Everyone’s obvious touchstone when it comes to comparing You Were Never Really Here with other things is Taxi Driver, and you can certainly understand why – this is a dark, brutal film, driven along by an exemplary central performance. However, as you may perhaps have been able to tell from the synopsis, there’s also a sense in which – on paper at least – the actual plot of the movie sounds like the stuff of a much more routine thriller – you can imagine Luc Besson doing almost exactly the same story, probably starring Liam Neeson. For all that this is essentially an art-house movie – that’s the kind of release it seems to have received, anyway – the structure of the story is also very conventional; you can imagine all the various screenwriting gurus and writers of craft books like How to Plot Your Movie watching it and nodding approvingly, for only in its closing stages does it really depart from narrative orthodoxy.

However, if we should take only one thing away from You Were Never Really Here, it is that it’s not just about the ingredients, but the delivery – fond as I am of a good solid no-frills thriller, no-one would ever mistake Ramsay’s film for one of those. A few years ago I read a piece discussing the whole subgenre of vigilante movies, suggesting that they basically come in two flavours: one where the use of violence fixes the world, and one where the use of violence is just representative of how irretrievably broken the world is. This is only marginally a vigilante movie, but as such it definitely falls into the latter category – there is nothing thrilling or cathartic about the film’s occasional eruptions of grisly mayhem, and Ramsay does not present them in a remotely glamorous way. As Joe lumbers into action, gripping his weapon of choice (the domestic hammer, usually applied to the skull of anyone who gets in his way), your first instinct is simply to shrink down in your seat and cover your eyes, because you know that the film is not going to shy away from the awful consequences of violence. When Joe is forced to fight for his life against a gunman sent to kill him, around the midpoint of the film, this is not some set-piece demonstration of martial arts, but a blurred and confusing chaos.

It may be off-putting to some, but the film is all obviously the work of the same clear vision – aside from a couple of scenes early on, there is very little in the way of genuine exposition, just a succession of signs and implications as to what is actually happening, and what it all means. This is especially true when it comes to Joe’s own past. The film’s Wikipedia page informs the reader very breezily of who he is and where he comes from (it also fills in a few plot details which are less than clear on-screen) – it may be that the novella by Jonathan Ames, on which the film is based, is more on-the-nose about these things – but in the actual movie, this is all presented as a series of disjointed, almost nightmarish flashbacks, some of them almost subliminal.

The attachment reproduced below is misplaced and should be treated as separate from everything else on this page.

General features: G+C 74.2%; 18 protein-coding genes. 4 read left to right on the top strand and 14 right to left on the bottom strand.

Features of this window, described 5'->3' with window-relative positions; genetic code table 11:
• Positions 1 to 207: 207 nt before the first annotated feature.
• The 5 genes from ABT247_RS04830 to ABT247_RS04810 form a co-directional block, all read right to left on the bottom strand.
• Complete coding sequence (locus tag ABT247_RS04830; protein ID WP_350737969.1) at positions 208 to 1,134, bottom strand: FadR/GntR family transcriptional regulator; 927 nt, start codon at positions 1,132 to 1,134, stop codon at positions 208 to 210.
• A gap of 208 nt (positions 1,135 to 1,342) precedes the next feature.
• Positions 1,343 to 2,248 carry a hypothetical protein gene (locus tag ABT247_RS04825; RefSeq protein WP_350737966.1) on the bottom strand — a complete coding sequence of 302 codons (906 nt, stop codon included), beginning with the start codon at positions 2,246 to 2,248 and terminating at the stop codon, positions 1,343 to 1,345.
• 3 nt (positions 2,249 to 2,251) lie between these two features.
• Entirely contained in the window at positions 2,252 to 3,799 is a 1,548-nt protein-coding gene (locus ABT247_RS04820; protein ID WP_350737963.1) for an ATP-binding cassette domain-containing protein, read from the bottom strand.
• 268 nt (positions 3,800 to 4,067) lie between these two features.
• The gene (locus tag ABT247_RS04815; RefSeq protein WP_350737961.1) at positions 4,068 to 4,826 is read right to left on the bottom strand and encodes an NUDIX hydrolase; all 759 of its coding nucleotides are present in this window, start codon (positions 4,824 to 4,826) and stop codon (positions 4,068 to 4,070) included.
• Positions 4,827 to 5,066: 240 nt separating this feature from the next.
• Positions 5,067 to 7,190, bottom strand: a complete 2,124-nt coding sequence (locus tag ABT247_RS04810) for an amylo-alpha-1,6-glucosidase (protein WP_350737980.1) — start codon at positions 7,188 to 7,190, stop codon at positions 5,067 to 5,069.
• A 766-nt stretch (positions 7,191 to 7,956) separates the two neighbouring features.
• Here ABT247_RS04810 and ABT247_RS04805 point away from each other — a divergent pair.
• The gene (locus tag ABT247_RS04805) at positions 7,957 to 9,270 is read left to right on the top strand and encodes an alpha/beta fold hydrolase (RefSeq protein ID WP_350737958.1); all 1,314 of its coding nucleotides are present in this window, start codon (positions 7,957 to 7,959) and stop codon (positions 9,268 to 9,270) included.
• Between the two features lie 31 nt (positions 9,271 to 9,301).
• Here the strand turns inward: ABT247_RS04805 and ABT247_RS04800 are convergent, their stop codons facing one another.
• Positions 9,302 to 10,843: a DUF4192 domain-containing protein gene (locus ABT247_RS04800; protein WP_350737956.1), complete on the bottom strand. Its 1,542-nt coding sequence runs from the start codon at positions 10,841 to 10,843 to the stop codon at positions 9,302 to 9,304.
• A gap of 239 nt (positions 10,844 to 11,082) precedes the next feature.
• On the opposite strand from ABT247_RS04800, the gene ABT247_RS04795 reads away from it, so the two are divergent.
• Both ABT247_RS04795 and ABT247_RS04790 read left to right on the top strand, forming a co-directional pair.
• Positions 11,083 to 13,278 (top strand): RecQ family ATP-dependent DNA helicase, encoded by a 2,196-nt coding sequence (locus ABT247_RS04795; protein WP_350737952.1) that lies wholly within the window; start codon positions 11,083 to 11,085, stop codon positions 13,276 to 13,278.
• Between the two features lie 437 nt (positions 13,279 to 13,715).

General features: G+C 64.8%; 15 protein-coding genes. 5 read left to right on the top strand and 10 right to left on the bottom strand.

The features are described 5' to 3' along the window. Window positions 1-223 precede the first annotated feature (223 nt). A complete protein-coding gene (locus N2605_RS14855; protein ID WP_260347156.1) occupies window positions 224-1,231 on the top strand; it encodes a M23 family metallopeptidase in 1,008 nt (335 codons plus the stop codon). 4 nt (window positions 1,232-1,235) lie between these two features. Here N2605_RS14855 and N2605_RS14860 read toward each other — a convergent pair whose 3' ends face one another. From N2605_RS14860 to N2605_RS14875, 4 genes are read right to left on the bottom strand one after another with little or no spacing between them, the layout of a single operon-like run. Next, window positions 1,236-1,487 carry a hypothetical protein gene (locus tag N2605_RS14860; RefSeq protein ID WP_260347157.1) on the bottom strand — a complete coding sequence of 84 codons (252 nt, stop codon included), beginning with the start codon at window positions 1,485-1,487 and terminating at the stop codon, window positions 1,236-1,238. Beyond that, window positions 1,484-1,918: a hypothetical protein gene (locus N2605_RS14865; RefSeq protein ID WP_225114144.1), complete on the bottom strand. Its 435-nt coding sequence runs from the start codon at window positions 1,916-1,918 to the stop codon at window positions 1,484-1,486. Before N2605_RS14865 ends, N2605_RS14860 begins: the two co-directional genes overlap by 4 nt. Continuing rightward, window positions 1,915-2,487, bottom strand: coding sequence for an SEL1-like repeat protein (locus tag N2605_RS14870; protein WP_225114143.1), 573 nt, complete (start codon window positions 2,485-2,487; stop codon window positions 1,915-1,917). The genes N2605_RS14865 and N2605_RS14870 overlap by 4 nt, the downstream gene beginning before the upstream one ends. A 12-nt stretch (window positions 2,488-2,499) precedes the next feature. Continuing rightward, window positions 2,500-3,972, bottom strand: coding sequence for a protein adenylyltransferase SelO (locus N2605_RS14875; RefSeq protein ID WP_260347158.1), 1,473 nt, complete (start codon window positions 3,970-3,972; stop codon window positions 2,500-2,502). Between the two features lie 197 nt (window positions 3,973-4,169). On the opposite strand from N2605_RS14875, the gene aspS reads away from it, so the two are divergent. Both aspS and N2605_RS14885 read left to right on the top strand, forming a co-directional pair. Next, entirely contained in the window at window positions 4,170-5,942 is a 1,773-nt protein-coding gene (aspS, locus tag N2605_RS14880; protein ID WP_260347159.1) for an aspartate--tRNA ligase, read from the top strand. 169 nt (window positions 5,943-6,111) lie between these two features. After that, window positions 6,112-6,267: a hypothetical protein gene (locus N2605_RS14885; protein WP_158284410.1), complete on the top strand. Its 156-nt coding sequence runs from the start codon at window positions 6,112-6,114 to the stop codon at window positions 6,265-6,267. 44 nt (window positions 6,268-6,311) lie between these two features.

Despite all this, you are never really in doubt about what is happening, partly due to Ramsay’s skill, but also thanks to an intensely powerful performance from Joaquin Phoenix as a man who is, not to put too fine a point on it, deeply messed up. Joe is more-or-less sympathetic for much of the movie, but no-one in their right mind would want to be him – and this is made clear by Phoenix’s dead-eyed stare, his aura of defeat, his almost total withdrawal from the normal world of human interaction. Phoenix’s main co-star in this movie is, in an odd way, the actual soundtrack of the film (a brilliant contribution by Jonny Greenwood), and it’s almost as if we are hearing the contents of his head – driving, percussive rock when he is going into action, a more discordant, atonal soundscape when he is at the mercy of his demons.

This is not an easy film to watch, coming from a very dark place and concluding on, at best, a finely-judged moment of ambiguity. I would honestly struggle to call it art, but it is at the very least a superbly crafted piece of art, that has something to say which it communicates with tremendous skill.

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2017 was a somewhat noteworthy year by recent standards, in that we did not get a single new Woody Allen film at any of the cinemas in Oxford. (Compare this to 2010-11, when Whatever Works, You Will Meet A Tall Dark Stranger, and Midnight in Paris all appeared in the space of not much more than a year.) Should we read anything into this?